Dubai – From oil wealth to the world’s smallest CO2 footprint?

Dubai
07 Sep 2021

With the discovery of its oil reserves, the former fishing village of Dubai transformed into a metropolis of superlatives. Bigger, better, faster – that’s the reigning motto. This desert city’s new goal is to achieve the world’s smallest carbon footprint. But are Dubai and environmental protection really compatible?

In 2018, the United Arab Emirates (UAE) was one of the countries with the world’s highest CO2 emissions per capita. As the most populous emirate with over 3 million inhabitants, Dubai is a major contributor. The enormous building boom, in particular, is likely to drive up CO2 pollution. Nevertheless, Dubai wants to become the city with the smallest CO2 footprint in the world. The government has set itself this ambitious goal for 2050 as part of its Clean Energy Strategy.

How Dubai is aiming to become more sustainable

A city that would be almost unbearable in summer without air conditioning is now to become not only a major business and innovation location but also a showcase for sustainability. The Clean Energy Strategy aims to meet 75% of energy demand with clean energy by 2050. Compared to Germany, this is not an exceptionally high target: In this country too, the maximum possible amount of our electricity is to be generated with renewable energies by 2050. Dubai’s goal of achieving the world’s smallest CO2 footprint, on the other hand, is more ambitious – in the city of the world’s tallest building and largest mall, climate goals probably require superlatives as well. But how can this be achieved?

The first step is to invest billions. 27.2 billion US dollars will be invested in a Green Fund to finance renewable energies and resource-saving technologies. In addition, an innovation centre built with the help of 3D printing will contribute to research on new techniques. Another record-breaking building will be constructed by 2030: The largest photovoltaic plant in the world, the Mohammed Bin Rashid Al Maktoum Solar Park. This is to provide a capacity of 5000 MW and thus save 6.5 million tonnes of emissions annually. What is striking about the Clean Energy Strategy is that, in contrast to European projects, there are no plans to abandon coal and nuclear energy completely.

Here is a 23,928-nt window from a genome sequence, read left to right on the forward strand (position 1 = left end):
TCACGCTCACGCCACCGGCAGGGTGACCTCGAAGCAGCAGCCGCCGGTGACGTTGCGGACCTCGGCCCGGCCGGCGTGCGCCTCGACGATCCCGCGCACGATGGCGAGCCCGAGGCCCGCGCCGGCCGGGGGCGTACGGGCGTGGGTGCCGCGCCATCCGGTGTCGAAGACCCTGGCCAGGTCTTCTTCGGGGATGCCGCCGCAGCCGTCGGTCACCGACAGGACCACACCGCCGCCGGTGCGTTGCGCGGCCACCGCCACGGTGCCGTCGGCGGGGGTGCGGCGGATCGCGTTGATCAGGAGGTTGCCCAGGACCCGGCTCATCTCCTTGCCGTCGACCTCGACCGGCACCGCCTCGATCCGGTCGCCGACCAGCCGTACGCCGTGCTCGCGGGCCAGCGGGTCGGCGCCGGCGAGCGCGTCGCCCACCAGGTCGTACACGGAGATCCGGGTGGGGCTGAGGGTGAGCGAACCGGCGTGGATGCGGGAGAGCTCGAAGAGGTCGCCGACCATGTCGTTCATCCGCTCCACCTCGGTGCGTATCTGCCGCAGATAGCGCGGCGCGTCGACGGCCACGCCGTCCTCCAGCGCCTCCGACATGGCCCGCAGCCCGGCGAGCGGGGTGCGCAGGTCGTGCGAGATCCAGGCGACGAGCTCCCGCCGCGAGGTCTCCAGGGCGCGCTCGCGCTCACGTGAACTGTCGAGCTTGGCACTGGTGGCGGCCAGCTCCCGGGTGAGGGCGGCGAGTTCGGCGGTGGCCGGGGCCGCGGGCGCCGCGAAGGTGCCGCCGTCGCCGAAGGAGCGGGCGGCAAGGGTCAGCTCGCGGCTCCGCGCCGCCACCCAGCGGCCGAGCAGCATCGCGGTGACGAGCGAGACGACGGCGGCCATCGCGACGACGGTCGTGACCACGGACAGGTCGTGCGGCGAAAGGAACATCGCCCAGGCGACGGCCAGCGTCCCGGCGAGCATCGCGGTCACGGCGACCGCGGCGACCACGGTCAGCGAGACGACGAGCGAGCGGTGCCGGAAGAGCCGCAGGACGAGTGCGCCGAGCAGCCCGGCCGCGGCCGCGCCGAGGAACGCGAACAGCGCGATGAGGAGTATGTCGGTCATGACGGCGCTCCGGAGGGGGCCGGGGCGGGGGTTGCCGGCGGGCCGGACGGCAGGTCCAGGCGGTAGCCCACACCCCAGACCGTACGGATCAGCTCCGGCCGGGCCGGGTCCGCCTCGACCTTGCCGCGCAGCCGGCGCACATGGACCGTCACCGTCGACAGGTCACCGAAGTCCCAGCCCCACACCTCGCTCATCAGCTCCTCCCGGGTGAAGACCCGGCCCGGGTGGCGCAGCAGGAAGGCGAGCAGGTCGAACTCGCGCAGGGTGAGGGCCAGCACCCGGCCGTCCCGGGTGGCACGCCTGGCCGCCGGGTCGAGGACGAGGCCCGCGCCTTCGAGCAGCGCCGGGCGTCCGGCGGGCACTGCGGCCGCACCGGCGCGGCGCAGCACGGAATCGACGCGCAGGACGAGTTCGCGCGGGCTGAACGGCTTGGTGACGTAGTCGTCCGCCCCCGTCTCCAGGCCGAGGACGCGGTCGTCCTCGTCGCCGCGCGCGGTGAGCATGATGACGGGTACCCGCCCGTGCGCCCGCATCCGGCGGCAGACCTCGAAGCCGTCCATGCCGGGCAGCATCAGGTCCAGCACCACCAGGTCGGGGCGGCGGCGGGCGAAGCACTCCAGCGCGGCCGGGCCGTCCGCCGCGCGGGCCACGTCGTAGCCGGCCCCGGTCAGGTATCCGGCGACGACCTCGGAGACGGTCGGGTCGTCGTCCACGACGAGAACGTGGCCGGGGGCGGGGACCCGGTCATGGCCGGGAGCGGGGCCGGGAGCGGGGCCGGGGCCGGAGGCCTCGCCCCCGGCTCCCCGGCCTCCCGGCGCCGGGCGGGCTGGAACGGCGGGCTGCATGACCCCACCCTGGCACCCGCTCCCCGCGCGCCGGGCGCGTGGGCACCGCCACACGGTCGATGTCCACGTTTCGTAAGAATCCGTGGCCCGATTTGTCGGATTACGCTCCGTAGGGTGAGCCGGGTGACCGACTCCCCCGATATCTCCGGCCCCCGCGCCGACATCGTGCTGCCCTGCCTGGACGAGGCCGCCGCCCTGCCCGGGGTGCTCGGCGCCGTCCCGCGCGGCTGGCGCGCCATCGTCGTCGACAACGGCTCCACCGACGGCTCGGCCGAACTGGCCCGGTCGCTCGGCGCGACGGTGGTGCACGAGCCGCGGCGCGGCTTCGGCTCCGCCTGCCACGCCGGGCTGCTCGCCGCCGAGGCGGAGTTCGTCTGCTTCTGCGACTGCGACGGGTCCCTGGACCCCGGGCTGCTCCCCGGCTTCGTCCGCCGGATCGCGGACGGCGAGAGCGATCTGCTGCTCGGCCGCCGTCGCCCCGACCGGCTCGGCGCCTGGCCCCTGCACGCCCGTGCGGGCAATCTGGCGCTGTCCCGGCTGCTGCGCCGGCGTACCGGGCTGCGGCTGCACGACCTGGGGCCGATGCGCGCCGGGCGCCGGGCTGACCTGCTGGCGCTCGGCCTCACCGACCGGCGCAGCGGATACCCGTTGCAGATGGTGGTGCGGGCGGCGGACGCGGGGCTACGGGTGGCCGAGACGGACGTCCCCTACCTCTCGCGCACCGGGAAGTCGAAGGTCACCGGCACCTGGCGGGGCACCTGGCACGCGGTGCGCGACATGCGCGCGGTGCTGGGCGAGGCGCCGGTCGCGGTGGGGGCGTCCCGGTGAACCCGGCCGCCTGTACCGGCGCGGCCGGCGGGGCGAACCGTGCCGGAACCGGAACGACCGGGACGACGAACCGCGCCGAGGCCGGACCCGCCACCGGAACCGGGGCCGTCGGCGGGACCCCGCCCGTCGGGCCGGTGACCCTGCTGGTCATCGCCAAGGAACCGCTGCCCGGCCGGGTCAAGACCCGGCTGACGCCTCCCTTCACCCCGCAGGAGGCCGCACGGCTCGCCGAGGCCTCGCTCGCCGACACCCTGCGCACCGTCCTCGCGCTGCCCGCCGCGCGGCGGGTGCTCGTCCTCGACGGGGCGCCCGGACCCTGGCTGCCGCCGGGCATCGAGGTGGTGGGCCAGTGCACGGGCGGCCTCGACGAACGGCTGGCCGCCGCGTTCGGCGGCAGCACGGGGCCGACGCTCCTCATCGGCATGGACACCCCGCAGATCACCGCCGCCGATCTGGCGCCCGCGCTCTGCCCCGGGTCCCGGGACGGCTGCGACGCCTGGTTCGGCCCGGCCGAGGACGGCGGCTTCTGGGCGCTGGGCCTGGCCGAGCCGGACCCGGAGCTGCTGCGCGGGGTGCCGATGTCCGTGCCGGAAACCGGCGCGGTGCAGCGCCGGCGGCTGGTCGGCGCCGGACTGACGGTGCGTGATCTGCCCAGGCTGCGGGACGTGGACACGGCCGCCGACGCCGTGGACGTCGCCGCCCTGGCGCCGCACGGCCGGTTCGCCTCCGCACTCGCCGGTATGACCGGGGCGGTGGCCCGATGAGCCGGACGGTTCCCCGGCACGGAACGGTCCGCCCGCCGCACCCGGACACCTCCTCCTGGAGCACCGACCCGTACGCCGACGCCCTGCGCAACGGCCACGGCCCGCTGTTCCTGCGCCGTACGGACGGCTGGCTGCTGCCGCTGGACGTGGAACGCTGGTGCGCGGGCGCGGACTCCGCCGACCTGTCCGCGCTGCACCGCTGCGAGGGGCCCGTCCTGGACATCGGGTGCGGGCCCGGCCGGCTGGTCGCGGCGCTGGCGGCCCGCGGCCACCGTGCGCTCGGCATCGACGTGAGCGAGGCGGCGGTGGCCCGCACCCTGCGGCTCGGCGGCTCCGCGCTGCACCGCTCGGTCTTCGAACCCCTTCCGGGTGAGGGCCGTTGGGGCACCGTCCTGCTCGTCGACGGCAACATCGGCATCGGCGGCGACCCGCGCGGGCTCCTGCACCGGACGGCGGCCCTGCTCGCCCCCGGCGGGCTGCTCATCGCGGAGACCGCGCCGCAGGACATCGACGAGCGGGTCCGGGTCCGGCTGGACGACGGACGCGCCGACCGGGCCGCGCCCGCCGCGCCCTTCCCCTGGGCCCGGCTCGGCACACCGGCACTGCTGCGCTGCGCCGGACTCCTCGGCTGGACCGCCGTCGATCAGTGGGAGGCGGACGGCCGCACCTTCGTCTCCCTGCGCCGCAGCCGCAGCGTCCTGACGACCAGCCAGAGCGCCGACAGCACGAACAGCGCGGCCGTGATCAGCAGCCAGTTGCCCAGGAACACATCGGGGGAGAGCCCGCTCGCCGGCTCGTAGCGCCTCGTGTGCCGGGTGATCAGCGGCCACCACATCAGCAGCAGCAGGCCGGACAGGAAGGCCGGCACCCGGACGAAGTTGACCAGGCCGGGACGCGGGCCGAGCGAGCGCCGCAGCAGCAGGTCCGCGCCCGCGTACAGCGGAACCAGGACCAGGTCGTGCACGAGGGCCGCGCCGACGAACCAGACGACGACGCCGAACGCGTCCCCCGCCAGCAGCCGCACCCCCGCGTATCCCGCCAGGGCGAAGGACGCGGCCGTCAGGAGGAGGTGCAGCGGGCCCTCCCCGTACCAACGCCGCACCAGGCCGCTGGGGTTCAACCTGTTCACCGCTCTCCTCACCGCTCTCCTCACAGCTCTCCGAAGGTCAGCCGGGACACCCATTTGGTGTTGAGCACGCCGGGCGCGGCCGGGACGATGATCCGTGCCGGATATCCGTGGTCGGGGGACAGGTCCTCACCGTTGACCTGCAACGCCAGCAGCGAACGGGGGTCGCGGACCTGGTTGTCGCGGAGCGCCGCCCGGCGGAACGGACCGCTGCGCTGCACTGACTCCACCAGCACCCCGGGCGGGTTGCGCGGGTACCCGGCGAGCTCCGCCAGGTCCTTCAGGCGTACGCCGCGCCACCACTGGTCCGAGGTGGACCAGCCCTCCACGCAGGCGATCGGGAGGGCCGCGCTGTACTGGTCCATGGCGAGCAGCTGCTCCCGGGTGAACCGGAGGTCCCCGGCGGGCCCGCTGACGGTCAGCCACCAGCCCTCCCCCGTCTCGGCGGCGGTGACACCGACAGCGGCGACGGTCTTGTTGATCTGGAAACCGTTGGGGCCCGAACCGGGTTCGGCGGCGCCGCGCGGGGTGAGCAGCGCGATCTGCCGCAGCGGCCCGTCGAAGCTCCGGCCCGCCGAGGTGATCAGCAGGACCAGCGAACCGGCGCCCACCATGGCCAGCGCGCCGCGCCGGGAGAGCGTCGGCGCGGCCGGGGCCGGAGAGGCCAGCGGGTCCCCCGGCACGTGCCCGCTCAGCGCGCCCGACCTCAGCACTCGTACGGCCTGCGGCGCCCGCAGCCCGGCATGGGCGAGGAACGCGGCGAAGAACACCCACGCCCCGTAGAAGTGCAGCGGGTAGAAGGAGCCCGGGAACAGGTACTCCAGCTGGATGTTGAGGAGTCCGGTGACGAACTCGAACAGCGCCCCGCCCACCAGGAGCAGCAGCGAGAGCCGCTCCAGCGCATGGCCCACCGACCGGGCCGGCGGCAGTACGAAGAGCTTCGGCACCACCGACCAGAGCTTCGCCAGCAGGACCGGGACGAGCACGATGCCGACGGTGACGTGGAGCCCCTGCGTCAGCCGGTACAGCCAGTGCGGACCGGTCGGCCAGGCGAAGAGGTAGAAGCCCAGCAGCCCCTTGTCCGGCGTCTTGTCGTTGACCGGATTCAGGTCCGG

Dubai’s flagship projects: The Sustainable City and Expo 2020

In 2016, the first residents moved into „The Sustainable City„, an eco-community on the outskirts of Dubai. Their description would probably make our Green politicians jealous: Because cars are banned here in the residential area, there are electric buggies, bicycles and an autonomous shuttle instead. Solar panels on the houses and above the carports at the edge of the municipality provide part of the electricity supply. The 500 L-shaped houses provide each other with shade, thereby reducing the cooling demands on air conditioning systems. In addition, the „buffer zone“, consisting of several rows of trees, provides healthy air, less noise, and shade for local cycle lanes and pathways. Add to that, fruit and vegetable production in local greenhouses, a ban on single-use plastic in public buildings and a gym whose treadmills generate electricity.

Sustainability is also one of the central themes at this year’s Expo in Dubai. In Sustainability District, relevant new technologies will be presented. According to the organisers, the Expo site itself was also built as sustainably as possible. However, life after the Expo will be just as exciting, because 80% of the infrastructure will continue to be used after the exhibition – thereby creating the new Smart City called District 2020. The LEED (Leadership in Energy and Environmental Design) certified exhibition buildings will then become residential and office spaces, schools and hospitals, for instance. At the Expo 2015 in Milan, things looked quite different: Here there was no overall concept for the subsequent use of the buildings, which is why parts were completely demolished or shipped off and rebuilt elsewhere. Dubai’s plans sound better thought through – and above all more sustainable.